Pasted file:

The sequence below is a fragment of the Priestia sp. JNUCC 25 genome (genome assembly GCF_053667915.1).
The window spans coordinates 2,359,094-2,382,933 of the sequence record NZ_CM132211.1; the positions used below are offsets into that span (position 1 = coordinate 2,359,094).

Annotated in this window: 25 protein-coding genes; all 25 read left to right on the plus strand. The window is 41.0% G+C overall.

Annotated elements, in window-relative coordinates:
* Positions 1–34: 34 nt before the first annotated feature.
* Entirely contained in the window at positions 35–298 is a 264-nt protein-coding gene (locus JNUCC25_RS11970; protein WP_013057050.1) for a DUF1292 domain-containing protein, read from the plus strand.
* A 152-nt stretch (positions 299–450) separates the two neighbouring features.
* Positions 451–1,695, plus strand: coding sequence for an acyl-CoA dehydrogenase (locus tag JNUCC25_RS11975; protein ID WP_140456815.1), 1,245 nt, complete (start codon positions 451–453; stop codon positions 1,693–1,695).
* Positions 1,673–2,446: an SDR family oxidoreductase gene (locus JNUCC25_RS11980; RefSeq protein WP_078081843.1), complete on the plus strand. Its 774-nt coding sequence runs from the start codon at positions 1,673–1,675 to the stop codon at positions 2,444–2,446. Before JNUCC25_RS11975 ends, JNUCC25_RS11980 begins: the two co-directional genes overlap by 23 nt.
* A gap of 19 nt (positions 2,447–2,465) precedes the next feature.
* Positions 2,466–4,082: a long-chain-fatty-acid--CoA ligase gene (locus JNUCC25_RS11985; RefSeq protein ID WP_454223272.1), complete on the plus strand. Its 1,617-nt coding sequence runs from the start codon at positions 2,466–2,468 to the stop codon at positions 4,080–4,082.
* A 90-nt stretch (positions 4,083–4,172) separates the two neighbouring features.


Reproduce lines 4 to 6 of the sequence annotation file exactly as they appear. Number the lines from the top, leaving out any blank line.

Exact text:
Annotated elements, in window-relative coordinates:
* Positions 1–34: 34 nt before the first annotated feature.
* Entirely contained in the window at positions 35–298 is a 264-nt protein-coding gene (locus JNUCC25_RS11970; protein WP_013057050.1) for a DUF1292 domain-containing protein, read from the plus strand.